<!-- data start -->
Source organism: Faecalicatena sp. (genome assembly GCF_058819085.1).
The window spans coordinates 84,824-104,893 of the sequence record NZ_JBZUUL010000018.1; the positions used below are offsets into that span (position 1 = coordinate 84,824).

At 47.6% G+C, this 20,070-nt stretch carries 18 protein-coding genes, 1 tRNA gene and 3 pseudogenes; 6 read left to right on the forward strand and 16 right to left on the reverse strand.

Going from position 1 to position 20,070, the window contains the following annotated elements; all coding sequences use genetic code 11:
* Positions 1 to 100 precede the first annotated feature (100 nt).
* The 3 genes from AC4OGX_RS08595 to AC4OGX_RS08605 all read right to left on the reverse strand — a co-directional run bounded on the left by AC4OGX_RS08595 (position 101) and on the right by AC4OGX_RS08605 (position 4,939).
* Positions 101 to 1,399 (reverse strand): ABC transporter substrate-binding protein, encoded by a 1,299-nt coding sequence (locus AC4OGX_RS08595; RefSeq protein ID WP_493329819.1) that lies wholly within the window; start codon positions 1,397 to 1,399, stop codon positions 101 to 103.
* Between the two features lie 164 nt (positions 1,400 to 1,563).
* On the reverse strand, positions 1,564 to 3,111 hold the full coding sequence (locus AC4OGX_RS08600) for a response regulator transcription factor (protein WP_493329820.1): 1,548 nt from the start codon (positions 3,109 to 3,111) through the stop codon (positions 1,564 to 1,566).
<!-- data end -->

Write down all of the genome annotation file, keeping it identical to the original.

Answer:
Source organism: Faecalicatena sp. (genome assembly GCF_058819085.1).
The window spans coordinates 84,824-104,893 of the sequence record NZ_JBZUUL010000018.1; the positions used below are offsets into that span (position 1 = coordinate 84,824).

At 47.6% G+C, this 20,070-nt stretch carries 18 protein-coding genes, 1 tRNA gene and 3 pseudogenes; 6 read left to right on the forward strand and 16 right to left on the reverse strand.

Going from position 1 to position 20,070, the window contains the following annotated elements; all coding sequences use genetic code 11:
* Positions 1 to 100 precede the first annotated feature (100 nt).
* The 3 genes from AC4OGX_RS08595 to AC4OGX_RS08605 all read right to left on the reverse strand — a co-directional run bounded on the left by AC4OGX_RS08595 (position 101) and on the right by AC4OGX_RS08605 (position 4,939).
* Positions 101 to 1,399 (reverse strand): ABC transporter substrate-binding protein, encoded by a 1,299-nt coding sequence (locus AC4OGX_RS08595; RefSeq protein ID WP_493329819.1) that lies wholly within the window; start codon positions 1,397 to 1,399, stop codon positions 101 to 103.
* Between the two features lie 164 nt (positions 1,400 to 1,563).
* On the reverse strand, positions 1,564 to 3,111 hold the full coding sequence (locus AC4OGX_RS08600) for a response regulator transcription factor (protein WP_493329820.1): 1,548 nt from the start codon (positions 3,109 to 3,111) through the stop codon (positions 1,564 to 1,566).